Omicron in China: Shanghai denies rumours of early snap lockdown for Puxi
- Authorities dismiss suggestions that the stay-at-home orders will be brought forward by two days
- The city appears to be following the Shenzhen model – a short, sharp lockdown shock to quash outbreaks
Shanghai authorities have denied rumours that it will place the Puxi area on the western bank of Huangpu River under lockdown from Tuesday night, roughly two days earlier than originally planned.
“These are pure rumours,” the government said on its official WeChat account on Tuesday afternoon.
The Pudong area, on the river’s eastern bank, locked down for four days on Monday, with its 5.7 million residents ordered to stay home for mass testing.
Puxi will be subject to the same restrictions from April 1, in a rolling lockdown that will eventually screen all 25 million people in one of the country’s biggest population centres.
Such snap lockdowns are expected to be China’s prevailing Covid-19 containment strategy in the lead-up to the Communist Party’s five-yearly national congress in the autumn.
On Tuesday, China reported 1,228 local confirmed cases with most recorded in the northeastern province of Jilin, which has been racing for weeks to contain its outbreak. There were also 5,658 local asymptomatic cases across the country, including 4,381 from Shanghai and 812 in Jilin province.
The pandemic and China’s stringent control measures have disrupted the economy and livelihoods.
On Tuesday, Jilin officials apologised for closing two large vegetable markets in Changchun, the provincial capital, which hampered vegetable supplies to households in lockdown.
The Shanghai government said it planned a number of relief measures, from rent cuts to early tax rebates, to help small and medium-sized enterprises survive the crisis.
Until this month, Shanghai, with a population of nearly 25 million, had been held up as a model after recording just 400 cases and seven deaths from the start of the pandemic. More than 95 per cent of residents are fully vaccinated.
However, the city has reported around 20,000 Covid-19 infections since March 1, registering more cases in four weeks than in the past two years of the pandemic, putting at risk its much-lauded containment strategy of district-to-district rolling lockdowns.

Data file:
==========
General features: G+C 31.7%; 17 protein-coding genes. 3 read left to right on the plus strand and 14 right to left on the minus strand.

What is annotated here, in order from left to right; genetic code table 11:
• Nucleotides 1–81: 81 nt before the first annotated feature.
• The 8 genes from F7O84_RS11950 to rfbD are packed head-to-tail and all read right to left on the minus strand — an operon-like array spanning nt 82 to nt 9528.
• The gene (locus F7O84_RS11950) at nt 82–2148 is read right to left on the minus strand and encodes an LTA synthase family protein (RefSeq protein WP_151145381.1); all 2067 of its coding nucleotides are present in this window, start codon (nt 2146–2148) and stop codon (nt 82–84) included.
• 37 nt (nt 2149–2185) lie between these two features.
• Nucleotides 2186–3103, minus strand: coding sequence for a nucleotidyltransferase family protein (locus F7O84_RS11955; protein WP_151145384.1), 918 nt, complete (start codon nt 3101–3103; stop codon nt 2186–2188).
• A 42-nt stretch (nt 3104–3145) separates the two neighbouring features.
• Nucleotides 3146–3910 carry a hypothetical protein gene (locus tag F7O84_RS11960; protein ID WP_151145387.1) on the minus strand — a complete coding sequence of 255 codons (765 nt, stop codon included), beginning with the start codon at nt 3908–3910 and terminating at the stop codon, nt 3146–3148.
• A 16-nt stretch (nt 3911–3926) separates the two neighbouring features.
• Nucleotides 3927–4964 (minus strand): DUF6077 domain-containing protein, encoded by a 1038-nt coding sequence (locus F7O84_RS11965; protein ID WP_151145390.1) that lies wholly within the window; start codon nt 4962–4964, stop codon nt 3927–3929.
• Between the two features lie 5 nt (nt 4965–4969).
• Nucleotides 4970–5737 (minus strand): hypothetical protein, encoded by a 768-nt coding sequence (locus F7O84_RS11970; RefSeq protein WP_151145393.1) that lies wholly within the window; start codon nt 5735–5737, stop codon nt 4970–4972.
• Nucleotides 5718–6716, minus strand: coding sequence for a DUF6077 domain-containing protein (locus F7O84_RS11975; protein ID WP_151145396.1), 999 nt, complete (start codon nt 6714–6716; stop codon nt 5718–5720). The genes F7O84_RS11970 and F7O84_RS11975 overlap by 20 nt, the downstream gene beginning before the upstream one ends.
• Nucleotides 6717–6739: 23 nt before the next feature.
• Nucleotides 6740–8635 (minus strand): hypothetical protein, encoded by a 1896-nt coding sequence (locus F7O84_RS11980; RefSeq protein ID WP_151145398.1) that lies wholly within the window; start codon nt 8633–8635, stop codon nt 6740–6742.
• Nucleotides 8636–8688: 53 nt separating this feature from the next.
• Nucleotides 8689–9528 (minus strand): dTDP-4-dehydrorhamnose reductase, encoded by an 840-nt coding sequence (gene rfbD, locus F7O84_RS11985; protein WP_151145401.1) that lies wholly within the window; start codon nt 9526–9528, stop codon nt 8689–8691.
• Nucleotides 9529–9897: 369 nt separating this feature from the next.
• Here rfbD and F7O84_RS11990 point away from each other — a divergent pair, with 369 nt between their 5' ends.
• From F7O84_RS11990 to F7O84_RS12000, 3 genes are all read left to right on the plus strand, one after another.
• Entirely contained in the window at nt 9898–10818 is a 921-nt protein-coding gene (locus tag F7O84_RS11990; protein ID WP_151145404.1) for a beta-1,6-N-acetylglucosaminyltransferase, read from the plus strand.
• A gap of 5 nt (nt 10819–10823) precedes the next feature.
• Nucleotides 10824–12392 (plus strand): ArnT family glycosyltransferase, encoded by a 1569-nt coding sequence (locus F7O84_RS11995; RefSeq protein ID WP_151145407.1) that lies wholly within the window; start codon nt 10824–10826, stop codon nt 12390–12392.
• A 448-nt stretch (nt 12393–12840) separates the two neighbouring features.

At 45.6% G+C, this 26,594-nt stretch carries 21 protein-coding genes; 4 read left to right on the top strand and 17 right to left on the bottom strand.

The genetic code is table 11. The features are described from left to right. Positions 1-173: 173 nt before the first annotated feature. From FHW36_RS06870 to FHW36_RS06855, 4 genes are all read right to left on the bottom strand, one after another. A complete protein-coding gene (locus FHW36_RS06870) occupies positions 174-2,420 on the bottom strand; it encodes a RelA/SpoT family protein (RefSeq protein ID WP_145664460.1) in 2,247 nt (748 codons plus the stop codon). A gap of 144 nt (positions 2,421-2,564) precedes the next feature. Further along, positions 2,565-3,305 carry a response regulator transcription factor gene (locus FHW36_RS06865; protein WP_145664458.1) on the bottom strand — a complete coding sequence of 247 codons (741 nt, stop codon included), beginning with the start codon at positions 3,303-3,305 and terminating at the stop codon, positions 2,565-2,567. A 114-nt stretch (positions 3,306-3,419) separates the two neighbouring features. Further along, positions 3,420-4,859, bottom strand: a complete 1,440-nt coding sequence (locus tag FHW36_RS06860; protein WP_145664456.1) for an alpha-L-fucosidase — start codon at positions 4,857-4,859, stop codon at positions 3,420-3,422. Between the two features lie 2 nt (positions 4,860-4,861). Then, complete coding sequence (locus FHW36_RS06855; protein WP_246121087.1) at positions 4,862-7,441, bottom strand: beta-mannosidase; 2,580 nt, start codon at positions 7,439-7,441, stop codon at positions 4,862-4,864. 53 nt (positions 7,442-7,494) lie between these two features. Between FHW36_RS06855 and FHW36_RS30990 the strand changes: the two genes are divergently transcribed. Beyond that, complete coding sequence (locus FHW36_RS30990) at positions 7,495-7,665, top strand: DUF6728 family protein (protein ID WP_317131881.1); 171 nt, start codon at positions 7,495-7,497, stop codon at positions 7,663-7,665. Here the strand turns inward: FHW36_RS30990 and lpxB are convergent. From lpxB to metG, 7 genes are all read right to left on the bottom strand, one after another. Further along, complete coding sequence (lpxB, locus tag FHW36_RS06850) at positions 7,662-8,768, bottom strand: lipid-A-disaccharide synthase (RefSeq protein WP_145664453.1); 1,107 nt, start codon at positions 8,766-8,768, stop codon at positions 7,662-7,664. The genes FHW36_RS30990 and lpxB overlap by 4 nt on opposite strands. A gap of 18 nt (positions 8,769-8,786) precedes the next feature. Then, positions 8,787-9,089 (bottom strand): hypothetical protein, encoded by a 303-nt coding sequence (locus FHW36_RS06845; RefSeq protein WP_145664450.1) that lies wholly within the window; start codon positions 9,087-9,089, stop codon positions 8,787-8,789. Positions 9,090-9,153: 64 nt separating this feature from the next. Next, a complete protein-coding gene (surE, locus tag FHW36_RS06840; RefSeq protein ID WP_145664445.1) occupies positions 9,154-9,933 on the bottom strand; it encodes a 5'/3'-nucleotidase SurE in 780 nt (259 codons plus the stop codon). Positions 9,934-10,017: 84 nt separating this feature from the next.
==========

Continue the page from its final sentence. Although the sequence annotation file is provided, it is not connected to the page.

In Pudong, residents are confined to their neighbourhoods, with all public transport and private cars barred from travelling between the two zones. The city’s lockdowns are shorter than those adopted in other provinces which have lasted weeks, or even months.
“It suggests that policymakers see snap lockdowns as a better strategy in the face of Omicron BA.2,” said Larry Hu, economist at Macquarie Capital. “The lockdown in Shanghai confirms that China would stick to the zero-Covid policy, at least by the party congress this autumn.”
Chinese shares ended lower on Tuesday, pulled down by technology and consumer discretionary stocks, as the lockdown in Shanghai weighed on China’s growth outlook. At the close, the Shanghai Composite Index was down 0.33 per cent at 3,203.94.
Ding Shuang, an economist at Standard Chartered, also said a dynamic zero-Covid policy was likely to be maintained until the party congress to prevent a runaway outbreak but the policy could be tweaked to reduce its economic effects.
“Preparations are being made for an eventual exit from zero-Covid,” Ding said. “China is likely to adapt its Covid control measures based on the experience of other regions determined to lived with the virus, such as Singapore and Hong Kong, while putting in place preconditions for an eventual exit.”
Medical experts have identified key preconditions for moving away from zero-Covid, including having a high vaccination rate for the elderly, ample hospital capacity and a sufficient supply of medicines, such as Pfizer’s Paxlovid which was approved by China for emergency use last month.